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or omelette

[om-lit, om-uh-] /ˈɒm lɪt, ˈɒm ə-/
eggs beaten until frothy, often combined with other ingredients, as herbs, chopped ham, cheese, or jelly, and cooked until set.
Origin of omelet
1605-15; < French omelette, earlier amelette, metathetic form of alemette, variant of alemelle literally, thin plate, variant of Old French lemelle < Latin lāmella. See lamella, -et Unabridged
Based on the Random House Dictionary, © Random House, Inc. 2015.
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Word Origin and History for omelet

1610s, from French omelette (16c.), metathesis of alemette (14c.), from alemele "omelet," literally "blade (of a knife or sword)," probably a misdivision of la lemelle (mistaken as l'alemelle), from Latin lamella "thin, small plate," diminutive of lamina "plate, layer" (see laminate). The food so called from its flat shape. The proverb "you can't make an omelet without breaking eggs" (1859) translates French On ne saurait faire une omelette sans casser des oeufs. Middle English had hanonei "fried onions mixed with scrambled eggs" (mid-15c.).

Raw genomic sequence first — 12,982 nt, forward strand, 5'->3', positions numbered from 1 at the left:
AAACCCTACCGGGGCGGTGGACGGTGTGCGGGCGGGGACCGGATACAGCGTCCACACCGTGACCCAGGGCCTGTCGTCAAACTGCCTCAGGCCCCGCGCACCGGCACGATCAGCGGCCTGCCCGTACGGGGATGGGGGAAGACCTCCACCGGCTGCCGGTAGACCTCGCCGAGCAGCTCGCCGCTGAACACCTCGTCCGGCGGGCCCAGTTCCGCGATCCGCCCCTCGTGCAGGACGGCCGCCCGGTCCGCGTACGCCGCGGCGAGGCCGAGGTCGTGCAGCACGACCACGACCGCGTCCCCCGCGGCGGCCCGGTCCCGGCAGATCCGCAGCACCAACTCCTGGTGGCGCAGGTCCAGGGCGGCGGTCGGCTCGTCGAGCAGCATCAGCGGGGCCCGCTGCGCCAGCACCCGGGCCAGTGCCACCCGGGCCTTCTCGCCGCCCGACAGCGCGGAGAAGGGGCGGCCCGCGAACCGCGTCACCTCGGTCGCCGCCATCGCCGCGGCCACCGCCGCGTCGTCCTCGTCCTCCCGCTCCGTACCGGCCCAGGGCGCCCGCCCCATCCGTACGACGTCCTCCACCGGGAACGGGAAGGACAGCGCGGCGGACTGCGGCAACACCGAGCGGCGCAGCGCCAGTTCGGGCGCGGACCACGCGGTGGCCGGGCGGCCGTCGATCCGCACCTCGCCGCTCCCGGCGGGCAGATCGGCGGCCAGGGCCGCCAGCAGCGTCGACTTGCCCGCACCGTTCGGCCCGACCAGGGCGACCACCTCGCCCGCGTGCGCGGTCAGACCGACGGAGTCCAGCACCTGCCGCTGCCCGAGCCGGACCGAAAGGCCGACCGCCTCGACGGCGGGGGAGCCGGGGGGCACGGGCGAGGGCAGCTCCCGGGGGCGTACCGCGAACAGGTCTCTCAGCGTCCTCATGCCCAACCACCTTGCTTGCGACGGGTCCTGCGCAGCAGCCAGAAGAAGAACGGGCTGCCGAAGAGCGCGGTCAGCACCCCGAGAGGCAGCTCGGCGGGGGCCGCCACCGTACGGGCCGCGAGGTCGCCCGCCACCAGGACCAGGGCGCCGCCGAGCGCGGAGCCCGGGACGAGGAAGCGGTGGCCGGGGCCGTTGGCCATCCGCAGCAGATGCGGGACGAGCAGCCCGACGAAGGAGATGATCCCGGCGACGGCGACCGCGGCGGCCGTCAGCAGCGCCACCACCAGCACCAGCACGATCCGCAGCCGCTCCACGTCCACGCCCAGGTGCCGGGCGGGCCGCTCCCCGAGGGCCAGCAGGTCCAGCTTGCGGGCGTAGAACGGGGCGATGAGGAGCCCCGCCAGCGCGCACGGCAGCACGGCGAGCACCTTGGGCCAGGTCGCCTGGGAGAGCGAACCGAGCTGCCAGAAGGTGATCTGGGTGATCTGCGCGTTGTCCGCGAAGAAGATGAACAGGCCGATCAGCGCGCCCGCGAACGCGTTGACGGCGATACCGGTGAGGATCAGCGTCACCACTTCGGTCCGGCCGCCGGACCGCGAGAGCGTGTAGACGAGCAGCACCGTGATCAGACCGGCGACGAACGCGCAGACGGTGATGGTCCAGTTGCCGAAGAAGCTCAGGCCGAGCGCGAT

Online Etymology Dictionary, © 2010 Douglas Harper
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Slang definitions & phrases for omelet
The Dictionary of American Slang, Fourth Edition by Barbara Ann Kipfer, PhD. and Robert L. Chapman, Ph.D.
Copyright (C) 2007 by HarperCollins Publishers.
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